Take Inventory: Review What You Have and/or What you Need

Before you embark on a Website Redesign, you should take a good moment to review/think about what shape the new site will take. Sometimes a site redesign is just that… literally a redesign of the look and feel of the site. That is, you may not need to substantially change the sitemap (pages included in the site) or the messaging of the site or the user paths already in place. Even in the case you suspect you simply need a straight-forward redesign (look and feel), you should double-check.

  1. Review your current website/your current offerings – does it fairly represent what your business does today? Does it take into account services or products you have added to your offerings since the old site was developed? Does it reflect core offerings properly and as prominently as they should be presented? Will the focus of the new site remain the same or change? If so, in what way(s)?
  2. Verify your audiences/calls to action – who are your primary, secondary, and tertiary audiences? That is, who will be using the site? What do you want them to do, respectively, when they visit the site? Do you have clear user paths and calls-to-action in mind?
  3. Review functionality needs – what do you have on your current site that you no longer need or no longer use? What do you need that you don’t have?
  4. Review your brand – has it changed substantially from “back in the day” when your old site was made? If so, do you have the brand assets needed to reflect the brand on the new site (i.e. Logo, Color Palette, Typography)? What does your current site do well as it relates to conveying your brand? What could it do better?

Content: The Number One ‘Constraint’ to a Quick Turnaround

One of the most common questions we get from Clients and Prospects when discussing a website redesign project is how long it will take to complete.

It’s a fair question, to be sure. And our answer to that question always comes down to the same thing: the availability of on-page content. By content, we mean assets needed to build out the site.

In our world, content typically includes:

  1. Textual Content – the written word – or what we call “copy” (we are hip and happening).
  2. Images – whether original images or licensed images or a combination of both, images can make or break a redesign
  3. Attachments / Downloadables (such as PDFs)
  4. Embedded Videos – hosted on YouTube or Vimeo

Obviously, in the case where the client has an existing site with decent content that can be re-purposed and used on the new site, life is much easier. In many cases, a site redesign simply requires the client to develop additional content for new pages or for pages that are lacking enough textual content. Some text here and there, some additional images, etc. That is, additional content to bolster the existing content we have to work with from the old site.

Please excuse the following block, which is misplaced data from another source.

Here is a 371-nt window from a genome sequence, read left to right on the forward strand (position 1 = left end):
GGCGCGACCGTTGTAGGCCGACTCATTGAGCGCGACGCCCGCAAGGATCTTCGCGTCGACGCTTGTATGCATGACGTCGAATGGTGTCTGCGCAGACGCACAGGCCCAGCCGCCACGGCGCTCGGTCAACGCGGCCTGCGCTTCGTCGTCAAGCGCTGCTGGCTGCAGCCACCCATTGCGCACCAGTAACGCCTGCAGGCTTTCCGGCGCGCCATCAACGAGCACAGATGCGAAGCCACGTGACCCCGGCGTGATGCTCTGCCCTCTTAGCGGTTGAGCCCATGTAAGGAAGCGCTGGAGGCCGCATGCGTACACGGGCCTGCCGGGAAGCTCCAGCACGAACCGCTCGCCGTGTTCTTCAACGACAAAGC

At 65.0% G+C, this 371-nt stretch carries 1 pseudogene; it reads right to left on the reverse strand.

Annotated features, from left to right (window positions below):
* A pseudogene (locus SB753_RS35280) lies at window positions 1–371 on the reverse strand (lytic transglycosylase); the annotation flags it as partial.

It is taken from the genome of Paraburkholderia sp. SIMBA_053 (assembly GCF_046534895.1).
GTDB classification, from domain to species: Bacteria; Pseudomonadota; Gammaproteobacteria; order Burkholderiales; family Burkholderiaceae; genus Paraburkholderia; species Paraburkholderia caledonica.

In the absence of content, we *can* still build a site… but unless your target audience can make sense of meaningless Latin copy (so-called ‘Greeked out” text) and have vivid enough imaginations to make sense of “FPO” images (ie. For Placement Only), the site we build will probably not accomplish what you’re after. #snark_alert

Needless to say, proper preparation is the key to an expeditious turnaround. It is easy to underestimate what it takes to produce the assets needed to build an excellent site. In particular, copy. We all know excellent copy is difficult to write under the best circumstances. Even for long-winded people who don’t mind writing (erm.. yours truly). In addition, excellent copy is also not cheap to produce. Especially in the case of producing copy relating to highly-technical subject matter.

So, in terms of preparing for a Site Redesign, keep in mind that someone, somewhere will likely be required to produce content. Especially if the goal is to build an excellent site that ranks well and converts visitors.

In most cases, you should plan on someone, somewhere spending a decent amount of time assembling, creating, and acquiring these site assets.

The Long and Short of It

While a site redesign can be super-simple or super-involved (depending on a bunch of different variables), it is a great time to take stock of your business’s goals, your messaging, and even your business model (ie. how you “package” your services and products).

That is, a “Redesign” can amount to substantially more than a new look and feel wrapped around the same old content.

In any event, being prepared is better than being surprised. Working with a decent shop that understands how businesses operate, what works (or doesn’t) online, and can help you get where your going is crucial.

Simply “building a website” is easy. It’s all the other crap that goes into a producing an excellent, high-converting website that takes a good deal of expertise.